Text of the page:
The man tidying his wares into neat rows turned to her. “Fifty-two baden for all.”

Rebekah examined it, counted thirty arrows, and tested the string. “I’ll take it.”

She continued through the stalls buying items she’d need in the wilderness.

Yard-long leather thongs caught her eye. She bought several, then continued her circuit of the market. She returned to the horse with provisions and trousers, a shirt, and a wide-brim hat.

This will do for now.

A soldier rode by in a gallop, causing her a moment’s panic.

She reassured herself there could be any number of reasons for his quick pace. Reasons that had nothing to do with her. 

Be not afraid of sudden fear, she reminded herself.

Seeking temporary refuge, she found the seedier part of town where gambling and whoring went on all night. It was mostly deserted during the day. She ducked behind some barrels and boxes piled high in an alleyway to change her clothes.

They’ll be looking for a woman in a bedraggled dress, not a man.

Cutting a piece off her skirt, she tied her hair back. She used another to bind her breasts. Once dressed, she hid the torn clothing, then rubbed her hands in the dirt and soiled her face, hoping to look less womanly.

Rebekah patted the horse. Grabbing an apple from her purchases, she took a few big bites then gave the rest to the stallion. He gobbled it out of her hand immediately, his soft lips tickling her palm, inducing a wistful smile.

She’d stopped to let him graze once on the way here but did not know when either of them would eat again.

Still, she could not relax, even though most of the people she saw were walking briskly and paying no attention to her. Then again, few respectable people would want to be seen in this part of town, even in daylight.

After a while, she spied a caravan of wagons coming down the main road… including the cage cart. She tried to catch a glimpse of Sarah or that weasel, Rosewood.

Cautiously, she walked the horse toward them.

Spying Sarah, her emotions surged. Happiness at seeing her daughter alive warred with the anguish of seeing her caged. She bit her lip to stifle a groan.

If Jon can venture forth and do right by Joshua using his wits, so can I. Give me courage, Lord.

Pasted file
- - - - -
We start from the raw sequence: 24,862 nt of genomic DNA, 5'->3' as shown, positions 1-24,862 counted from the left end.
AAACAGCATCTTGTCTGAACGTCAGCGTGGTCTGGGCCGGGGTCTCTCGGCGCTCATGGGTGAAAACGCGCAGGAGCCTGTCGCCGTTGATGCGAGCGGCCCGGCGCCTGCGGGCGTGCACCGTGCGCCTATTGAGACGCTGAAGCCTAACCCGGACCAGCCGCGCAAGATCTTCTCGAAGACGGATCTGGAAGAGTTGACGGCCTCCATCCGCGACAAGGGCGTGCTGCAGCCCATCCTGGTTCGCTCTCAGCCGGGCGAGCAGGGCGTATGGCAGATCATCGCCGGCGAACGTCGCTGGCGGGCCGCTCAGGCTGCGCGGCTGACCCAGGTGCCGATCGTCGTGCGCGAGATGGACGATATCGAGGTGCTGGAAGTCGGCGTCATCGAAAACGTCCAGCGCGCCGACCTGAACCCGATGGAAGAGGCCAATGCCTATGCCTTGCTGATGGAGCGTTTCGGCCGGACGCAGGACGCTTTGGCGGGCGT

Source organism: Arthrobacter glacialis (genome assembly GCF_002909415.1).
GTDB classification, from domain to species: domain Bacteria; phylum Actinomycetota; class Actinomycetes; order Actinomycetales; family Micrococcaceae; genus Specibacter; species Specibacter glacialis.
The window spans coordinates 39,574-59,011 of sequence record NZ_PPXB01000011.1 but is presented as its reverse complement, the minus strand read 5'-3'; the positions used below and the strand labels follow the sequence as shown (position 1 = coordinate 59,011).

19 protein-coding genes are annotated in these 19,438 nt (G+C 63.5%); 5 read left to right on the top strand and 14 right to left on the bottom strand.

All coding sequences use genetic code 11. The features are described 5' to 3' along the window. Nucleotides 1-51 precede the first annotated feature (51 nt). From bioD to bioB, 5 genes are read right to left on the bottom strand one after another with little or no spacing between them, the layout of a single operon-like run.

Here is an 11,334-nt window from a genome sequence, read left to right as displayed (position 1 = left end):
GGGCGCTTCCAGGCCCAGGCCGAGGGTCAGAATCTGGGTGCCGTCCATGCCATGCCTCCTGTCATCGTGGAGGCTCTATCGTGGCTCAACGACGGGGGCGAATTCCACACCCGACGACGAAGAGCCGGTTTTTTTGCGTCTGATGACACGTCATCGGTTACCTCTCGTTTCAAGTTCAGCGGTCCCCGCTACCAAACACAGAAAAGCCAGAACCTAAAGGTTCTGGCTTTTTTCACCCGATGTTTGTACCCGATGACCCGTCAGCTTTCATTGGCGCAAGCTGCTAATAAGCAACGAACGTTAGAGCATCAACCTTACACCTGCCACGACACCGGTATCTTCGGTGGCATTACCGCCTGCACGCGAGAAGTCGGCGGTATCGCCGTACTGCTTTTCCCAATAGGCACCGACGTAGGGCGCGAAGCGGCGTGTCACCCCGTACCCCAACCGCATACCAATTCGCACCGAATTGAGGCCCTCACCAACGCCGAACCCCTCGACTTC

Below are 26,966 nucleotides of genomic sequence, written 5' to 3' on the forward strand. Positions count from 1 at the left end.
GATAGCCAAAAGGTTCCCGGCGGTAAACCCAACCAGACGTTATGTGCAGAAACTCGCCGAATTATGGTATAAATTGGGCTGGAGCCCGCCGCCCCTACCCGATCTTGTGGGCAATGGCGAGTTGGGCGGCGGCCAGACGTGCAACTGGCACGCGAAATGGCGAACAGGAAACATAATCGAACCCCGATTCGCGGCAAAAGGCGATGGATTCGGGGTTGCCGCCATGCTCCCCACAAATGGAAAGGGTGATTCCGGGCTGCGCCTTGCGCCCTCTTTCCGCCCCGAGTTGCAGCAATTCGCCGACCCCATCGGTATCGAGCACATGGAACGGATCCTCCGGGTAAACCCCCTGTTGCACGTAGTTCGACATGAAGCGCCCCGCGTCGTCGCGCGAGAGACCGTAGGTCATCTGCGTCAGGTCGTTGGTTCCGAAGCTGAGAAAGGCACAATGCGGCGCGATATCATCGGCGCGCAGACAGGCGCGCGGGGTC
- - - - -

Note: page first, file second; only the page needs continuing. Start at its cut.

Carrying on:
She continued past the wagons and cart, careful not to look at them directly. She needed to know more. She needed them to split up. She needed to follow Sarah until she had an advantage.

Then she would strike these vermin down one by one.

Her anger was a whetstone, working to sharpen her senses and refine the needed information. It was not rash. It was one with her breathing now; rhythmic, calm, focused, a wave of holy anger at the stealing of children.

She watched as the wagons, and the animals led behind them, departed.

The cart alone remained, unattended, as the weasel went into The Sapphire.

Rebekah was tempted to free Sarah, but too many people were about, too many who might interfere with their escape. So, she followed Rosewood inside and bought a mug of ale.

Her heart recalled from the Writings, Be still and know that I am God.

When her enemy went outside, she waited for three breaths, then followed him, overhearing, “…Greyson in Fairness Crossing. He’s paid a bonus to make him my first stop next time I had a batch of children….”

“Greyson,” she hissed, “that evil drecksa! It fits that you would purchase children.”

She took one last look at Sarah, who was patting a little boy and talking to him, then mounted her horse. Turning away from her quarry, she headed toward the river. By following it for several miles at a gallop, she would gain enough distance to find a suitable ambush site.

Now I know where you’re going, weasel. I’ll be waiting for you.